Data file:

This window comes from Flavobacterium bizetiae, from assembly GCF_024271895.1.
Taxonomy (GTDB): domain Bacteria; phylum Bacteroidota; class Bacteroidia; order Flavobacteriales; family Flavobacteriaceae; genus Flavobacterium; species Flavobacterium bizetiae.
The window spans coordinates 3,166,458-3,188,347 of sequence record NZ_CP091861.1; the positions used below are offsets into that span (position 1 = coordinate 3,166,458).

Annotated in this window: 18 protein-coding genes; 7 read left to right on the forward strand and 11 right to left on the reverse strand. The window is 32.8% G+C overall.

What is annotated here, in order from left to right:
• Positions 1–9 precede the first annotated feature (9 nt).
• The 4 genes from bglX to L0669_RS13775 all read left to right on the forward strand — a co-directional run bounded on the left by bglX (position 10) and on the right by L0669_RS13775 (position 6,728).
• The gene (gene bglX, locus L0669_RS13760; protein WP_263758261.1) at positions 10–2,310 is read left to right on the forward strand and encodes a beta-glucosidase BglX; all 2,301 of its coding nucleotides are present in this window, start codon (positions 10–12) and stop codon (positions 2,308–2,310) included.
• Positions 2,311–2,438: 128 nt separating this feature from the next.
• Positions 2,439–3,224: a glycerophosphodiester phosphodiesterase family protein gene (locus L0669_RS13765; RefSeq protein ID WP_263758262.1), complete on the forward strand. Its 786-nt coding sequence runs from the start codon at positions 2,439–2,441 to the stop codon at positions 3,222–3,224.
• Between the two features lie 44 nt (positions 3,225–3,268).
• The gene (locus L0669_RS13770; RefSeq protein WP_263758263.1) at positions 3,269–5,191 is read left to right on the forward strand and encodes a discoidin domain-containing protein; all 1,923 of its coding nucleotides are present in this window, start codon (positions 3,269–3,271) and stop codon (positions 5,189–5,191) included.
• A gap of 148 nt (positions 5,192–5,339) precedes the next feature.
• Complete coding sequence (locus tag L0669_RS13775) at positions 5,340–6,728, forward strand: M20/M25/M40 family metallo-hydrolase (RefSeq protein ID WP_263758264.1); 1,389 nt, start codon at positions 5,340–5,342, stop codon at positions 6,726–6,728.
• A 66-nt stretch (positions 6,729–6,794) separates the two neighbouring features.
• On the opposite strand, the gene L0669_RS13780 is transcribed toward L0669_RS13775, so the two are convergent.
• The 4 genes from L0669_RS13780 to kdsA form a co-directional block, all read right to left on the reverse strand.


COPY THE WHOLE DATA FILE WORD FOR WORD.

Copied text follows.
This window comes from Flavobacterium bizetiae, from assembly GCF_024271895.1.
Taxonomy (GTDB): domain Bacteria; phylum Bacteroidota; class Bacteroidia; order Flavobacteriales; family Flavobacteriaceae; genus Flavobacterium; species Flavobacterium bizetiae.
The window spans coordinates 3,166,458-3,188,347 of sequence record NZ_CP091861.1; the positions used below are offsets into that span (position 1 = coordinate 3,166,458).

Annotated in this window: 18 protein-coding genes; 7 read left to right on the forward strand and 11 right to left on the reverse strand. The window is 32.8% G+C overall.

What is annotated here, in order from left to right:
• Positions 1–9 precede the first annotated feature (9 nt).
• The 4 genes from bglX to L0669_RS13775 all read left to right on the forward strand — a co-directional run bounded on the left by bglX (position 10) and on the right by L0669_RS13775 (position 6,728).
• The gene (gene bglX, locus L0669_RS13760; protein WP_263758261.1) at positions 10–2,310 is read left to right on the forward strand and encodes a beta-glucosidase BglX; all 2,301 of its coding nucleotides are present in this window, start codon (positions 10–12) and stop codon (positions 2,308–2,310) included.
• Positions 2,311–2,438: 128 nt separating this feature from the next.
• Positions 2,439–3,224: a glycerophosphodiester phosphodiesterase family protein gene (locus L0669_RS13765; RefSeq protein ID WP_263758262.1), complete on the forward strand. Its 786-nt coding sequence runs from the start codon at positions 2,439–2,441 to the stop codon at positions 3,222–3,224.
• Between the two features lie 44 nt (positions 3,225–3,268).
• The gene (locus L0669_RS13770; RefSeq protein WP_263758263.1) at positions 3,269–5,191 is read left to right on the forward strand and encodes a discoidin domain-containing protein; all 1,923 of its coding nucleotides are present in this window, start codon (positions 3,269–3,271) and stop codon (positions 5,189–5,191) included.
• A gap of 148 nt (positions 5,192–5,339) precedes the next feature.
• Complete coding sequence (locus tag L0669_RS13775) at positions 5,340–6,728, forward strand: M20/M25/M40 family metallo-hydrolase (RefSeq protein ID WP_263758264.1); 1,389 nt, start codon at positions 5,340–5,342, stop codon at positions 6,726–6,728.
• A 66-nt stretch (positions 6,729–6,794) separates the two neighbouring features.
• On the opposite strand, the gene L0669_RS13780 is transcribed toward L0669_RS13775, so the two are convergent.
• The 4 genes from L0669_RS13780 to kdsA form a co-directional block, all read right to left on the reverse strand.